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Visiting Europe made easier for Georgians

By Mzia Kupunia
Wednesday, March 2
The EU-Georgia simplified Visa Facilitation and Readmission agreements came into force yesterday, March 1. The agreements were ratified at the European Parliament on December 14, 2010. According to the acting Head of the Delegation of the European Union to Georgia, Francois Massoulie, the two agreements are “milestones” in the development of Georgia-EU relations.

The visa facilitation agreement sets out simplified procedures for Georgians to obtain short-term visas to EU countries along with a reduced visa fee of Euro 35 instead of the previous Euro 60 charge. In addition some categories of applicants including children below 12, pensioners, disabled people, students, close relatives and representatives of civil society organisations will be exempt from the visa fee.

According to officials at the EU Delegation to Georgia, bona-fide frequent travelers will be issued multi-entry visas with long periods of validity, while holders of diplomatic passports do not require a visa. Francois Massoulie said the agreement is important in terms of enhancing political, economic and people-to-people relations between Georgia and the EU.

The readmission agreement sets out the obligations and procedures for the Georgian authorities as to when and how to take back people who are illegally residing in the EU. The agreement covers not only those residing illegally but also third country nationals and stateless persons in an irregular situation provided they have a clear link with the requested party. Massoulie stressed that the readmission agreement is largely a “preventive” document which aims at “facilitating legal mobility and discouraging illegal travel.” He said the treaty is a “reciprocal” document signed by 25 EU states.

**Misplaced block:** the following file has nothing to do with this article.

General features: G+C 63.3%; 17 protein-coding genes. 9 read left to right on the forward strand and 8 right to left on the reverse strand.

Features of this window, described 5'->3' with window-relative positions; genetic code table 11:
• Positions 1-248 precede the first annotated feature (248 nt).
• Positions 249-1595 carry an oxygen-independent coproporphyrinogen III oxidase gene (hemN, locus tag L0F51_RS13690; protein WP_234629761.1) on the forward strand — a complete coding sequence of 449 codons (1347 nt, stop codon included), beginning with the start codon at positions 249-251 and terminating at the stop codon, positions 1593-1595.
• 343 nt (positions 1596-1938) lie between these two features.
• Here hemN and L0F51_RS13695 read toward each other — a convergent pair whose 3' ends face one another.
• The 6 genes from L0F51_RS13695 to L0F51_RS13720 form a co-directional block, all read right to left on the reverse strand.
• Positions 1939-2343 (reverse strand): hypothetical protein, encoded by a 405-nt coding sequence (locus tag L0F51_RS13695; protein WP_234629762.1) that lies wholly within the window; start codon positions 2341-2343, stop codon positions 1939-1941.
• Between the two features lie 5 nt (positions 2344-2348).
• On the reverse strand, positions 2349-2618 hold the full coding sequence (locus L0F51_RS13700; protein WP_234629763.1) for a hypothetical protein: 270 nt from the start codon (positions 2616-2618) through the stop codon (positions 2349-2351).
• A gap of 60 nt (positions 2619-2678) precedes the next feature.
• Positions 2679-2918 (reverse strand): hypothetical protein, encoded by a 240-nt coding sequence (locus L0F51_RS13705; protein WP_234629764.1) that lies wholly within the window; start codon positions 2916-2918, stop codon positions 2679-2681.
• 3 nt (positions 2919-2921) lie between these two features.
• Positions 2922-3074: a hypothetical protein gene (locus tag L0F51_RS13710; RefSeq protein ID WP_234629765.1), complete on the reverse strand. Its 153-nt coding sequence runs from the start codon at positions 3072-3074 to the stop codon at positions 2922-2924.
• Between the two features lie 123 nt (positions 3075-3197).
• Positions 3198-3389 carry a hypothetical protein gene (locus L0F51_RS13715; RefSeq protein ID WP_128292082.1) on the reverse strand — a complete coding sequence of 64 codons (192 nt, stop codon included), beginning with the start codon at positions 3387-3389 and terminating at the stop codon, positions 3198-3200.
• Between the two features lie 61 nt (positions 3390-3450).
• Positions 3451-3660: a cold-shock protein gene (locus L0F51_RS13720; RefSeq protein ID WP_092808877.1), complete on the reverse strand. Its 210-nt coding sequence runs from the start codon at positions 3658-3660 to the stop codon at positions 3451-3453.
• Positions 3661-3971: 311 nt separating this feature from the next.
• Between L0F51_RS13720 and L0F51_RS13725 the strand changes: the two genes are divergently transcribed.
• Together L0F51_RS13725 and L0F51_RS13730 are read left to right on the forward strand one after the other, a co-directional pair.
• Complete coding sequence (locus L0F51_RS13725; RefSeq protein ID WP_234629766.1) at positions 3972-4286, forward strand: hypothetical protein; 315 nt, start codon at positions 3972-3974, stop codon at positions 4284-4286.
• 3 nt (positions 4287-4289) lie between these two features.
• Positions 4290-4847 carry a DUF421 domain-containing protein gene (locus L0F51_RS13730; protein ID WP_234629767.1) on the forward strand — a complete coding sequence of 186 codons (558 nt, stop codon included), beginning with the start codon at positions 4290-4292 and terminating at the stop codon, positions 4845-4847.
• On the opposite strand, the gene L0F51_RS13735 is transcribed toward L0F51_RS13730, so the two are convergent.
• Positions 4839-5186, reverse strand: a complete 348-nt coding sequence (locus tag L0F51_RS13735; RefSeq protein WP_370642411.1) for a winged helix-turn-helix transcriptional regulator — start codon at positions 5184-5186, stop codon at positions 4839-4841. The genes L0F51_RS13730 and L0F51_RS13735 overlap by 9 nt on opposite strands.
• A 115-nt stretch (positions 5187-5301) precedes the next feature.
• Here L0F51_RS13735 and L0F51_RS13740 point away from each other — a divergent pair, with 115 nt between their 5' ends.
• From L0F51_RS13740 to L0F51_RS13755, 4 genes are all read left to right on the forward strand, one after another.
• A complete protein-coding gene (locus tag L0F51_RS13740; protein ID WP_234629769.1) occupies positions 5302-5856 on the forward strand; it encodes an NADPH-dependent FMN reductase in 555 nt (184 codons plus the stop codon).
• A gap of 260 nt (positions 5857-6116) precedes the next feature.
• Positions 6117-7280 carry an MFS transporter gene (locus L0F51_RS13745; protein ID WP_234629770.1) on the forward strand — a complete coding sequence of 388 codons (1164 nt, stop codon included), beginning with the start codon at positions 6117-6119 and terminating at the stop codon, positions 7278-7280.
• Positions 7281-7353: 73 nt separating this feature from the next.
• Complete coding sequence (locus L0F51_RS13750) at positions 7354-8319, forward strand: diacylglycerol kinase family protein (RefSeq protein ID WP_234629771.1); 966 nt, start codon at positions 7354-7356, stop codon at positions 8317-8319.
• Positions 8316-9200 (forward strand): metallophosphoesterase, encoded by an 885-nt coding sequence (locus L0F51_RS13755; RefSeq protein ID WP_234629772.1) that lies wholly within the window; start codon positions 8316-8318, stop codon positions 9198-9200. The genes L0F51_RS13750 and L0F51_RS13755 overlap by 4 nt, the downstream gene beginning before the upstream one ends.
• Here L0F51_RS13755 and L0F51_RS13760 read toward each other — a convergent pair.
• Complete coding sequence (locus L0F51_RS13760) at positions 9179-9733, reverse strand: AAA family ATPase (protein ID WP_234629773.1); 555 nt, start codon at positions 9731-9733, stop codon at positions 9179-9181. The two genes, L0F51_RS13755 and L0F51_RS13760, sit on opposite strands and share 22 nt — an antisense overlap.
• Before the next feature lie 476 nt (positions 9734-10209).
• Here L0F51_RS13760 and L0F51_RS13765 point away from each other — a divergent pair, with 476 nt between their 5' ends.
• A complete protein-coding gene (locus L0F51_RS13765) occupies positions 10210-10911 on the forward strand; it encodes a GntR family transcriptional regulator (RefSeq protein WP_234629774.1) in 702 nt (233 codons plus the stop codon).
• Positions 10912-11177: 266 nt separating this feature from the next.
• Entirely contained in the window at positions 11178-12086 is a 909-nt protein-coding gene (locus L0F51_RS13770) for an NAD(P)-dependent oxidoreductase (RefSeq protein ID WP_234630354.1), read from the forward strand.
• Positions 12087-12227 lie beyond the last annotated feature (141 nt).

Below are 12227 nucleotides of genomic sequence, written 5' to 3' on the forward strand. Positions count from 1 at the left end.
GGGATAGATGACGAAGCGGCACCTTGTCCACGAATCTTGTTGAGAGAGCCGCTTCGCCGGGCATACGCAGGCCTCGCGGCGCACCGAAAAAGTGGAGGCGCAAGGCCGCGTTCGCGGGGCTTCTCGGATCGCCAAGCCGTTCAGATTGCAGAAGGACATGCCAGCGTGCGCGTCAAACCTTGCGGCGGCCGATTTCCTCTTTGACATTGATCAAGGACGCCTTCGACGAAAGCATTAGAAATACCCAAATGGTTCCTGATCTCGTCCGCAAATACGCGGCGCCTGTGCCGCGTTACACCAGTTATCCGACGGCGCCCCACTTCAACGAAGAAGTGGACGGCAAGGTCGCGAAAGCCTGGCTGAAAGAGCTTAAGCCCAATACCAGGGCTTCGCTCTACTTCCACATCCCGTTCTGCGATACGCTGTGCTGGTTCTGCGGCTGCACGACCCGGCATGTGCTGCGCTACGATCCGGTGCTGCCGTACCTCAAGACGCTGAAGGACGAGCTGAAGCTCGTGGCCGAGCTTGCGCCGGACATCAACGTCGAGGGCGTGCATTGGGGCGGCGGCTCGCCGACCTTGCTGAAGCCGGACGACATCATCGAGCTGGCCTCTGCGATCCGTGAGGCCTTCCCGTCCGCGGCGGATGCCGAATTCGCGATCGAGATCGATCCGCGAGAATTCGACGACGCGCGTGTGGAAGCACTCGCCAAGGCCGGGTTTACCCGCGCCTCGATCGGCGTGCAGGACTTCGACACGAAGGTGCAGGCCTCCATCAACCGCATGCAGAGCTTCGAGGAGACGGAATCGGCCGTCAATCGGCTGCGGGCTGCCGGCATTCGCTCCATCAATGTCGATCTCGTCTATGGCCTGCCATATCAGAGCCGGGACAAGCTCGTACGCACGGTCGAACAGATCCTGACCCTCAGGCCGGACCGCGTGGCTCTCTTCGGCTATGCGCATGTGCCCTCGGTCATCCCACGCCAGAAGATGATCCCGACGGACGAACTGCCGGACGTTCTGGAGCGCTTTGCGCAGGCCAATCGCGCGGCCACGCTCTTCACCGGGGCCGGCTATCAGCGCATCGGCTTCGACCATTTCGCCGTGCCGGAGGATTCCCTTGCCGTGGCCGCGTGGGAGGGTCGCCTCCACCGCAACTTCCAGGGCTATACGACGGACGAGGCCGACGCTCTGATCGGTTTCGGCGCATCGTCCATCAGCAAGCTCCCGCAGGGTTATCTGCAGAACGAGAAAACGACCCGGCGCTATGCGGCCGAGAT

The Georgian authorities hailed the simplification of visa procedures between Georgia and the EU as “a very important step forward” in terms of Georgia-EU relations. “The simplified visa regime has political importance for Georgia while it brings benefits to the Georgian people. The agreement will make it easier for some Georgians to travel to the EU states,” commented the Georgian President’s press speaker, Manana Manjgaladze at yesterday’s press conference.

The Georgian Foreign Ministry has also welcomed the agreement saying that it will contribute to “deepening relations” between the sides. “We have been waiting a long time for this agreement to come in force because on the one hand it indicates that the EU remains committed to its policy towards Georgia and on the other hand, our citizens will benefit from the simplifications of visa procedures,” Georgian Deputy Foreign Minister, Nino Kalandadze said.

Meanwhile the Labour Party has demanded that the EU cancel the readmission treaty. Speaking at a special press conference, member of the Labour Party, Nestan Kirtadze said that taking the commitments envisaged by the treaty will be a “crime committed by the Georgian government against a background of dire social conditions and total unemployment.” Kirtadze pointed out that the Labour Party has already sent special appeals to the officials of the EU member states, EU authorities and the EU Ambassador to Georgia.